There is something in the argument of “scratching your own itch” being beneficial – it is a reasonable starting point to turning your idea into a functioning application. But you always need to keep in mind your needs aren’t going to be exactly those of the customer. There’s a fair bit of this kind of opinion floating around on blogs: “Focusing on our own problems doesn’t necessarily mean we’re solving other people’s problems, or solving problems that matter at scale“- Ben Yoskovitz, source.

When subject matter experience/expertise comes in to play in building the application, you possibly are focussing on your interpretation of the problems that do matter. You can’t always get the cleanest/best problem definition from your users. So you go on to manage the itch combining the expertise and opinion with some user experience analysis. Your team probably has a vision of what the application will be about, heading towards hopefully at least one killer feature/aspect that makes your product stand out. So you go forward combining your ideas and refining with some user testing, now days focussed around the users experience and flow through the application.

Scratch right

This is how you get to that magical place which is the correct amount of scratching your own itch. Have the application be capable of (within reason) all you desire, but reign that in to simpler flows refined by actual results of real users navigating through the system to achieve their normal expectation of work supported by the system.

When my reaches that magical place, I’ll share what it took to get there, but for now it’s just an objective off in the not too far distance.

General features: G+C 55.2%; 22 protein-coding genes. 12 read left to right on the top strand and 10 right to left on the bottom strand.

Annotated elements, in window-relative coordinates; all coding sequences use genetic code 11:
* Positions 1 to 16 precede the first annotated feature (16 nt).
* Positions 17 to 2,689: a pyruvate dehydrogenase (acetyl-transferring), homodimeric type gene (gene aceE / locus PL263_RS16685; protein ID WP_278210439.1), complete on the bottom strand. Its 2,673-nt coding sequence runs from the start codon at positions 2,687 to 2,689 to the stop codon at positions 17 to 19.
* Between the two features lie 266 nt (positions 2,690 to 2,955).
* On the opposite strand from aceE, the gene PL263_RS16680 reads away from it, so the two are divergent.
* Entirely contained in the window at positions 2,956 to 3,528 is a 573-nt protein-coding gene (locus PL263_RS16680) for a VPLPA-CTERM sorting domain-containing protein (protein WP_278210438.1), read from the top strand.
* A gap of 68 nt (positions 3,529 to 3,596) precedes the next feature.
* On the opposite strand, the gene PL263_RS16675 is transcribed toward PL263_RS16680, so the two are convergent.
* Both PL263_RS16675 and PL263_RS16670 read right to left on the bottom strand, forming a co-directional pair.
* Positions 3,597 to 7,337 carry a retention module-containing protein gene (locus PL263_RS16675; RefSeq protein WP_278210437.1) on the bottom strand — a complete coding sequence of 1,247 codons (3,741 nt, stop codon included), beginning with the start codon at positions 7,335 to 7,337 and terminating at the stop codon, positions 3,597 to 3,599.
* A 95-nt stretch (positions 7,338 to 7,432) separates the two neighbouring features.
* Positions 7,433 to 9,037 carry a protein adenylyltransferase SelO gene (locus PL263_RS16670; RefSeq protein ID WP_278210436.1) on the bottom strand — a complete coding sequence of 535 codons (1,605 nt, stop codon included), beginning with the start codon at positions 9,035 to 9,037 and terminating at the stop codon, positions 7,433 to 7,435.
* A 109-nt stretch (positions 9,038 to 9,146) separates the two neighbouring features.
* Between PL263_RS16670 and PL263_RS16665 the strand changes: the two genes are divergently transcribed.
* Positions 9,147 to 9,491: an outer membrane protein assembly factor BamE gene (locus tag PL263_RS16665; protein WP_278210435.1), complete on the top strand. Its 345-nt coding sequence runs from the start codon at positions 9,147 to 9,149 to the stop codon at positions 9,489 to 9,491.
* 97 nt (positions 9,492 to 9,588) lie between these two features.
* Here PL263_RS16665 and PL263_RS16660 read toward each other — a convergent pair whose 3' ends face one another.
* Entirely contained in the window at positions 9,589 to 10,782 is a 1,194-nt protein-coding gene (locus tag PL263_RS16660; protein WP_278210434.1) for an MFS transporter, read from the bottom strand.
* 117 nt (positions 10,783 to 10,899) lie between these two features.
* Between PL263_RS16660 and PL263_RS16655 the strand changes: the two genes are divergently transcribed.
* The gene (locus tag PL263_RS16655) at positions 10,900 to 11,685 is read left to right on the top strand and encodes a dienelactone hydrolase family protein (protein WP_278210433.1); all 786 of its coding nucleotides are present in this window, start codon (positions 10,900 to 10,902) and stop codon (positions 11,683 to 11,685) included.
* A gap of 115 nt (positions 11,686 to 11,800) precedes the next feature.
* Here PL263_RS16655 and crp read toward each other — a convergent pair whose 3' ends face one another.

Scratch well

Joel describing his own start-up raised some great points about not needing venture capital, and how your product would likely be better off without it. There’s no financial pressure from the investor wanting to cash out sometime down the track. The way you do this is by:

1. Make something people want,
2. Make it better than what is out there,
3. Tell people about it.

That last point was a great theme to touch on, Mark had his ideas on this which were about going out to find your users, and not just shouting as he put it (a company blog, a company twitter account). Finding and engaging with users is critical. This is what it will take to get the widest range of feedback to help build your application. But it needs to be guided into a solution that’s not something that has come out of a very large handful of a ‘committee design meetings’.

As an FYI; Joel was Joel Friedlaender – Founder at Red Guava and Mark was Mark Mansour – Founder at Agile Bench

Tweaking a VS2010 plugin to run JSLint in the command line

We’ve gone to some lengths at work to automate, and have a continuous delivery style pipeline for all things build and deployment related. It’s well on its way, but not ‘perfect’ yet. Maybe perfection isn’t attainable, or maybe when you have a red button on the desk that when pushed does *everything*. None-the-less aiming for perfection will continue to drive us to improve.

So here I wanted to discuss what steps I took to get a nice JSLint Visual Studio plugin to form part of our build process. It was a bit of fussing about getting it to work, and it’s an example of still being imperfect, but for now it serves the build pipeline well enough.

If you don’t use JSLint for your JavaScript code, you probably should. It’s a static analysis tool to analyse and report on broken coding rules for JavaScript. Try it out on the creator (Douglas Crockford’s) site JSLint.com.

There is an easily accessible Visual Studio plugin called exactly what you would expect “JSLint for Visual Studio 2010” and here is the direct link for it on the VS Gallery for your installation pleasure.